The opportunity to appear on television, and the opportunity to see one’s name on merchandise, is something few people would pass on, especially in the world of sports where exposure can be critical to one’s future in the game. However, D-1 athletes are often asked to sign away their “Right of Publicity,” a law stipulating that individuals have the right to control how their name and image are used in the media, and to receive reimbursement for that usage. These laws are decided at the state level, but even states without explicit “Right of Publicity” statutes still observe the right as law. The NCAA itself used to require student athletes to give up this right, but dropped the requirement from their contracts after immense backlash from student athletes and several expensive lawsuits. However, many schools and/or athletic conferences for which the students play still enforce this requirement. Again, these institutions require a professional level of commitment from the student athletes, without allowing these athletes the benefits any other professional would get. And no argument can be made that allowing student athletes their “Right to Publicity” would be too great an expense for the NCAA’s nearly billion dollar annual revenue.
The NCAA is registered as a non-profit organization, and while the majority of its revenue does go back into scholarships, funding for athletic departments, and hosting games (the D-1 championships cost 96.7 million dollars annually), the NCAA is an incredibly lucrative organization. In the debate over paying student athletes or not, many have argued that such an added expense could increase school tuition, but this concern seems to operate under the assumption that the school would be paying the athletes, not the NCAA. If current trends in the popularity of college sports in the U.S. continues, NCAA sports will become a billion dollar industry. To be blunt, the NCAA’s revenue is more than sufficient to reallocate funds in order to compensate student athletes for their commitments. And this wouldn’t need to be an expensive endeavor. In an article published by Money, columnist John Thielen listed all the cons of paying student athletes $100,000 annual salaries. Thielen’s article is convincing, but it begs the question: who is suggesting student athletes be paid like this? Are the only two solutions to either pay student athletes obscene amounts of money or not pay them at all?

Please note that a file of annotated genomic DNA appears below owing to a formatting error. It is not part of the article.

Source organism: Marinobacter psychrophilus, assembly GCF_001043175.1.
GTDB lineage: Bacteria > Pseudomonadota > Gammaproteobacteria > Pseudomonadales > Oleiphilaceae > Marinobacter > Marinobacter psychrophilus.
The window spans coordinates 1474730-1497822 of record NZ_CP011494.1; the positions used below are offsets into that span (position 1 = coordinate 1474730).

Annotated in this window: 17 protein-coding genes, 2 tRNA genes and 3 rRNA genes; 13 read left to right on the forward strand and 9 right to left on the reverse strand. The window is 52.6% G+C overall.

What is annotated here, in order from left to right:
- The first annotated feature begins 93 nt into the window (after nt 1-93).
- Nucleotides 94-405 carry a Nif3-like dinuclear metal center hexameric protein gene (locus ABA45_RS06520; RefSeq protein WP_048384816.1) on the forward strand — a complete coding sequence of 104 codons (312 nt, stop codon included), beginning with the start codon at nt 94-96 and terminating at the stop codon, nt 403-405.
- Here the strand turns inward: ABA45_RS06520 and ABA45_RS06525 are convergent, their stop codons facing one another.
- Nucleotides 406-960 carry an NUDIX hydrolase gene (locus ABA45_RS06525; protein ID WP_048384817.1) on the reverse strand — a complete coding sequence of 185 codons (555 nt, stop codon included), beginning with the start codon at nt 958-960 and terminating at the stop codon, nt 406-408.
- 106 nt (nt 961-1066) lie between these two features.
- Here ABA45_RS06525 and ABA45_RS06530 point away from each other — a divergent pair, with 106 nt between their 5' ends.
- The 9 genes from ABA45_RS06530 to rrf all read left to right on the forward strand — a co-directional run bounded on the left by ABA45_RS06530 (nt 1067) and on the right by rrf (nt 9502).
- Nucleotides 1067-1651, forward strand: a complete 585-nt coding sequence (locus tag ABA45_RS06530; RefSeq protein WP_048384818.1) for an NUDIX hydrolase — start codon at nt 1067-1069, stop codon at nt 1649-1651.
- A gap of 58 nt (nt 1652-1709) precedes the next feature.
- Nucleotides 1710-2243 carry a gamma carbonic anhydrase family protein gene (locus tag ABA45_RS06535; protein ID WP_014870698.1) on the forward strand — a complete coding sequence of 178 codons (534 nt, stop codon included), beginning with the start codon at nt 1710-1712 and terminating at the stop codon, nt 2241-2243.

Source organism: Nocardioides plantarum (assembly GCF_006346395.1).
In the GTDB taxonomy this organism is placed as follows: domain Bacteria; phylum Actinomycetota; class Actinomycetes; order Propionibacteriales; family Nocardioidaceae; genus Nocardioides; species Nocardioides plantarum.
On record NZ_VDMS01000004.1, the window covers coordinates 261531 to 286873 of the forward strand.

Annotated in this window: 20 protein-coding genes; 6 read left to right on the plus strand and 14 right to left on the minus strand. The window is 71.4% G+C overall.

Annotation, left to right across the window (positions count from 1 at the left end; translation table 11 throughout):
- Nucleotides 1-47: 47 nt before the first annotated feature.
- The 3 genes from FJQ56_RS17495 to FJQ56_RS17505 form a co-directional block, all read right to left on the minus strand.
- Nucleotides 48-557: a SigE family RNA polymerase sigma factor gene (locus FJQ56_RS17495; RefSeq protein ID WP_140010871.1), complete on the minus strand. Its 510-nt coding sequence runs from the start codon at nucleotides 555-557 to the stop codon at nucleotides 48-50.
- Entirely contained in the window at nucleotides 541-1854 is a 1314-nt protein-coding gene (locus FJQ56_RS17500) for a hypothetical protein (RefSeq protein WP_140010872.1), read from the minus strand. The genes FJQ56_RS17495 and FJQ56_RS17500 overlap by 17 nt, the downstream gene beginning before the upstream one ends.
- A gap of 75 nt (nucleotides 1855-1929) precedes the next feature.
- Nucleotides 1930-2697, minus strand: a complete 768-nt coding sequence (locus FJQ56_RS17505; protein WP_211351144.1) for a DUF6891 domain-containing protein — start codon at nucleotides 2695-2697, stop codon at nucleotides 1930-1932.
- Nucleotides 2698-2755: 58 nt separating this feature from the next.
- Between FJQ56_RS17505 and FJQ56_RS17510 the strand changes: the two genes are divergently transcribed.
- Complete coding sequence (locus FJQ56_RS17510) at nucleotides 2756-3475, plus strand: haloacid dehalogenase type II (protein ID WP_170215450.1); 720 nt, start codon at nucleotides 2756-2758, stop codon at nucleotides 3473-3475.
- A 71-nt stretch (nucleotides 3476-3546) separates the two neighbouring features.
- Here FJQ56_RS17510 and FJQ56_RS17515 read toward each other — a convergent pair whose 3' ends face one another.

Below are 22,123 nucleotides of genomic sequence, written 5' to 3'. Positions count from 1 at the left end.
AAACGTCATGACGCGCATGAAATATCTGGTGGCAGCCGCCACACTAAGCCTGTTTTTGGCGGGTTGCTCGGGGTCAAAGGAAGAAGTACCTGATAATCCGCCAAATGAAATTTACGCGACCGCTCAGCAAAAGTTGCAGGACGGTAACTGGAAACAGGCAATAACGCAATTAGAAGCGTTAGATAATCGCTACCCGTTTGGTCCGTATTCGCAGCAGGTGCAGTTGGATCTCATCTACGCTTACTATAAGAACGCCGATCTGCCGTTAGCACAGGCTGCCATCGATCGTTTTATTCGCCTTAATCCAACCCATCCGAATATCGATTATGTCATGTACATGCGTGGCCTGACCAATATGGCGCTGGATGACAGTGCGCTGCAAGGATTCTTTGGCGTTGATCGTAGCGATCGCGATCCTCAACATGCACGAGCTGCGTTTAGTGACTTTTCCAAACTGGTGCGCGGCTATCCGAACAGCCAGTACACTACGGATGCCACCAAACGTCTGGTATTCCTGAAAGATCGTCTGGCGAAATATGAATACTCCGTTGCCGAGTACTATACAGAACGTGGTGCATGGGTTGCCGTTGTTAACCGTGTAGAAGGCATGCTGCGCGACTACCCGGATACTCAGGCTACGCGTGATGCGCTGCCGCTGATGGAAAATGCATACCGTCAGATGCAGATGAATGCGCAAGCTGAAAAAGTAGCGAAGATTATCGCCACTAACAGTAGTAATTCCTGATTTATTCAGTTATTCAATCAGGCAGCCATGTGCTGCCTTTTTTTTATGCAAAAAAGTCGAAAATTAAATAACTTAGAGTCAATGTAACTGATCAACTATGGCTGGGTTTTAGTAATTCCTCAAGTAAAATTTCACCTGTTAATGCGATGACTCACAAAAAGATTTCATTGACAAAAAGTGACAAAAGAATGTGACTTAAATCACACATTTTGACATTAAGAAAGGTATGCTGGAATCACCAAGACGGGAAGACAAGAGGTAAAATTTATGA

In answering the question of whether or not student athletes should receive compensation, logical fairness is the best solution. If the NCAA and various media sources want to use the image of student athletes to sell tickets to games and sell various merchandise, the student athlete should be able to practice their “Right to Publicity”—a right granted to professional athletes and every other U.S. citizen—and receive compensation. If the NCAA is not going to recognize its own limit of no more than 20 hours of practice per week, student athletes should be compensated for their overtime hours. The reason for extracurricular activities, at its core, is to allow time and space for students to pursue and benefit from their own interests without detracting from other aspects of their lives. When an extracurricular activity ceases to function like an extracurricular activity, we need to stop treating that activity as though it still fits in a no-longer-relevant definition.
This article originally appeared in our May / April 2018 print issue.